Amendments to Northern Ireland Bill 'overwhelmingly' voted through by MPs

The Northern Ireland Bill amendments show favour for lifting restrictions on same-sex marriage and abortion in Northern Ireland.

People standing up for their right to same-sex marriage and abortion in Northern Ireland. Image courtesy of Amnesty International NI Twitter.

Amendments to the Northern Ireland Bill have been passed by the House of Commons despite the attempts of DUP peers to stall them. Amnesty International Northern Ireland said on their Twitter page: “MPs have voted overwhelmingly to lift the bans on equal marriage and abortion in Northern Ireland. We’re now within touching distance of human rights history”. 

MPs voted it through by 328 votes to 65.

Patrick Corrigan, director of Amnesty International Northern Ireland and part of the Love Equality coalition, said, “This is a huge leap forward for human rights”. He continued, “We’re now within touching distance of seeing this legislation passed into law and having our rights realised”.

Corrigan is confident that the Bill “fully addresses the questions that Government ministers have raised about the implementation period and human rights compatibility”.

Lord Robert Hayward, a Conservative Peer, had introduced the revised amendment to the House of Lords during the week. At the time, he stated, “This will enable the Secretary of State to deliver a comprehensive and effective regime of same-sex marriage in Northern Ireland”.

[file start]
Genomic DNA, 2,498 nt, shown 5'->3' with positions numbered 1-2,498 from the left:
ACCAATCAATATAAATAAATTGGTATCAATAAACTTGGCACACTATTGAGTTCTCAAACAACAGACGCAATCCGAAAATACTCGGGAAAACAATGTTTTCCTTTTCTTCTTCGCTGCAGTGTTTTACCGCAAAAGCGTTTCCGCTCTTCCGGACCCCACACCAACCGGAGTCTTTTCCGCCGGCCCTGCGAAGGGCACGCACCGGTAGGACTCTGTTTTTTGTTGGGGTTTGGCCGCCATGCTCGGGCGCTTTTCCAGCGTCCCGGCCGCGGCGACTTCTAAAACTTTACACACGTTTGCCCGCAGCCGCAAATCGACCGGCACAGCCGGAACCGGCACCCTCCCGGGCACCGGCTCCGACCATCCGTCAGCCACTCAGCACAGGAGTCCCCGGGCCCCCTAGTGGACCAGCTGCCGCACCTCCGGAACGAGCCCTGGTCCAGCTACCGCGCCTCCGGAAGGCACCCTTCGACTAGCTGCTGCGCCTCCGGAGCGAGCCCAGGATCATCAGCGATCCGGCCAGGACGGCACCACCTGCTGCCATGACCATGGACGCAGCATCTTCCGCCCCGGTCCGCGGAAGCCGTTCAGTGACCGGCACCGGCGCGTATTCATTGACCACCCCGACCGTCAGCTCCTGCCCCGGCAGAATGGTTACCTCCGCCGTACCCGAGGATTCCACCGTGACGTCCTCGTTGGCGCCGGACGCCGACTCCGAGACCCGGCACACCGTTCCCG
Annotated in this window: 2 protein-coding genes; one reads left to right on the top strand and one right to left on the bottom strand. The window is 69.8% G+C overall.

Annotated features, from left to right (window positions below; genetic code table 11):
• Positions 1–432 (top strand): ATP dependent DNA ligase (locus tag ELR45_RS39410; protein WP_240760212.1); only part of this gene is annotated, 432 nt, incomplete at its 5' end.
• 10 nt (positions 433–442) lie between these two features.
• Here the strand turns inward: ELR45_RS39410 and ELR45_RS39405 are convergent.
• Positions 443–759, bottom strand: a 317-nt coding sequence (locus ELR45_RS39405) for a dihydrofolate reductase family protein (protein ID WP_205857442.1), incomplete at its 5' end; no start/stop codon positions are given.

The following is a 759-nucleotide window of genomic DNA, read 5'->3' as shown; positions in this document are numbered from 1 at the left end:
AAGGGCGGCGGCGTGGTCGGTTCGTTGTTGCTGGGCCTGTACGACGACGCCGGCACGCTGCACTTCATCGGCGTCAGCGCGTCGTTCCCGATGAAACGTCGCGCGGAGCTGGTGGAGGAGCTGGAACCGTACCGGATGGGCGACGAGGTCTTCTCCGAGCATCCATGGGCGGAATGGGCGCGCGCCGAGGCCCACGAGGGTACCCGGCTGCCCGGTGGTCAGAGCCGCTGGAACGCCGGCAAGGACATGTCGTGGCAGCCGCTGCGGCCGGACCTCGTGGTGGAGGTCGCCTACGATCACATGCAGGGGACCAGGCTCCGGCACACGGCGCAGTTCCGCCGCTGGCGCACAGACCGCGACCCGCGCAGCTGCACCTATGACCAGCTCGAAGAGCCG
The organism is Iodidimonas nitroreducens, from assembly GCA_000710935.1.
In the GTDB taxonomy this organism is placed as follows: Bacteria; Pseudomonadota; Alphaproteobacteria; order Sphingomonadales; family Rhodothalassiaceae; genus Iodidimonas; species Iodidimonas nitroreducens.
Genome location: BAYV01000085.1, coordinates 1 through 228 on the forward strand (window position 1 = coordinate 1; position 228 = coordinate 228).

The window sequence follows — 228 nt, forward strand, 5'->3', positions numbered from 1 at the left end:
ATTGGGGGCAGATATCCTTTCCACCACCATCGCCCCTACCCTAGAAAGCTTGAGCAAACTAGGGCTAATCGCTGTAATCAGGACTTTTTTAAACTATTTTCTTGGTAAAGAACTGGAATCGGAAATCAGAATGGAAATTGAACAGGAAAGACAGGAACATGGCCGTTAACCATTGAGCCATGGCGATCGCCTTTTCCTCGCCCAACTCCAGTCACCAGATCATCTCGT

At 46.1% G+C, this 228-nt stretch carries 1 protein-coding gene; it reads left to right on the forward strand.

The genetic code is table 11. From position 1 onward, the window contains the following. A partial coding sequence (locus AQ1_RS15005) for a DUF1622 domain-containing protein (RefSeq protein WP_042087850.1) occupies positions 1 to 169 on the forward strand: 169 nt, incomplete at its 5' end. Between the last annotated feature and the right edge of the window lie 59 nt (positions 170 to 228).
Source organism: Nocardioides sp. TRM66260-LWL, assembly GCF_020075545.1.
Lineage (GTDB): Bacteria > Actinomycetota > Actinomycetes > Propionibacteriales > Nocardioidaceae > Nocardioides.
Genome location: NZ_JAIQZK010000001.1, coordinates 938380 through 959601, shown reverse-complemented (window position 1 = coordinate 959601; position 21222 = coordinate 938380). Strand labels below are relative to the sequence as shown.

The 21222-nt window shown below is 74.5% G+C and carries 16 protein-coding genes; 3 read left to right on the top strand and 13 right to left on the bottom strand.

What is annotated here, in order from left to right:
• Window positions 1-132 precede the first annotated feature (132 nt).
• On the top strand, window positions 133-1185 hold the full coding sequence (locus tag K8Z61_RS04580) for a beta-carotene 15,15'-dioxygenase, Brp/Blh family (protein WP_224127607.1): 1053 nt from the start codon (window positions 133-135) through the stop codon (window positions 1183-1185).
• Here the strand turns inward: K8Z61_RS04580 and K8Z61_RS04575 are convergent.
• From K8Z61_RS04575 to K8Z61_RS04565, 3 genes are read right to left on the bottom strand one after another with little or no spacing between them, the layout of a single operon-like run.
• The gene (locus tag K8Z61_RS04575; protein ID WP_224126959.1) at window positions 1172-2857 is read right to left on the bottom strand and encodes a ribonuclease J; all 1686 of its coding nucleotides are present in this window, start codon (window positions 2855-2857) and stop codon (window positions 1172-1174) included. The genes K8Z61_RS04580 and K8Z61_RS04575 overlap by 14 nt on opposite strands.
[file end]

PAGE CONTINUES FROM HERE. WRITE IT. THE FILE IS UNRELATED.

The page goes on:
The DUP had raised concerns about safeguards for religious organisations who would object to same-sex marriage. Lord Hayward said the amendment contained a measure to protect religious organisations and their representatives from legal challenge if they do not wish to marry same sex couples, but added, “The world is changing. The same-sex marriage act in this country [England] faced substantial opposition. It’s now accepted as a part of life a few years on.”

Lord Hayward said in a press release on Tuesday, “We have listened to the concerns raised by Government about timetables, on civil partnerships for opposite-sex couples and about ensuring the law is watertight to any challenges in the courts”. 

Amendments to the Northern Ireland Bill are expected to be passed by the House of Lords on Monday next.

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